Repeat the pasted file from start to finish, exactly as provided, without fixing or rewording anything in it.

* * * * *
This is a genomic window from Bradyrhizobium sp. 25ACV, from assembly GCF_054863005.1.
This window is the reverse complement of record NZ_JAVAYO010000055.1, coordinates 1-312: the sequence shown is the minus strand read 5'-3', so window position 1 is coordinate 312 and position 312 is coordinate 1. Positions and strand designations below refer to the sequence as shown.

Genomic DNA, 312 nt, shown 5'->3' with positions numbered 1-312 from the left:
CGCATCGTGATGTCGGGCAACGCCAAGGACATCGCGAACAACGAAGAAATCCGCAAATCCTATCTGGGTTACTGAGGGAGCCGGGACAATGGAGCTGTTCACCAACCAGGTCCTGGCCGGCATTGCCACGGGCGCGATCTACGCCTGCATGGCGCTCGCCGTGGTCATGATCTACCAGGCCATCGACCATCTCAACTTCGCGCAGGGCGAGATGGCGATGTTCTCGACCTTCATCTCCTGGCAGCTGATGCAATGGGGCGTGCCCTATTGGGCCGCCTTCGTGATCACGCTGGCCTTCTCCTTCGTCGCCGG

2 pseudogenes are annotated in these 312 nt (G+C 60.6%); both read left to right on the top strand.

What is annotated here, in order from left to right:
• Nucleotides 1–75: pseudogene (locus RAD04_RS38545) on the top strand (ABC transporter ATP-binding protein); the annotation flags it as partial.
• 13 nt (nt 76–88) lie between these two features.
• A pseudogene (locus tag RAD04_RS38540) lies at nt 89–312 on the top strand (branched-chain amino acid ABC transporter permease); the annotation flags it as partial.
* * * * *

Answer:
This is a genomic window from Bradyrhizobium sp. 25ACV, from assembly GCF_054863005.1.
This window is the reverse complement of record NZ_JAVAYO010000055.1, coordinates 1-312: the sequence shown is the minus strand read 5'-3', so window position 1 is coordinate 312 and position 312 is coordinate 1. Positions and strand designations below refer to the sequence as shown.

Genomic DNA, 312 nt, shown 5'->3' with positions numbered 1-312 from the left:
CGCATCGTGATGTCGGGCAACGCCAAGGACATCGCGAACAACGAAGAAATCCGCAAATCCTATCTGGGTTACTGAGGGAGCCGGGACAATGGAGCTGTTCACCAACCAGGTCCTGGCCGGCATTGCCACGGGCGCGATCTACGCCTGCATGGCGCTCGCCGTGGTCATGATCTACCAGGCCATCGACCATCTCAACTTCGCGCAGGGCGAGATGGCGATGTTCTCGACCTTCATCTCCTGGCAGCTGATGCAATGGGGCGTGCCCTATTGGGCCGCCTTCGTGATCACGCTGGCCTTCTCCTTCGTCGCCGG

2 pseudogenes are annotated in these 312 nt (G+C 60.6%); both read left to right on the top strand.

What is annotated here, in order from left to right:
• Nucleotides 1–75: pseudogene (locus RAD04_RS38545) on the top strand (ABC transporter ATP-binding protein); the annotation flags it as partial.
• 13 nt (nt 76–88) lie between these two features.
• A pseudogene (locus tag RAD04_RS38540) lies at nt 89–312 on the top strand (branched-chain amino acid ABC transporter permease); the annotation flags it as partial.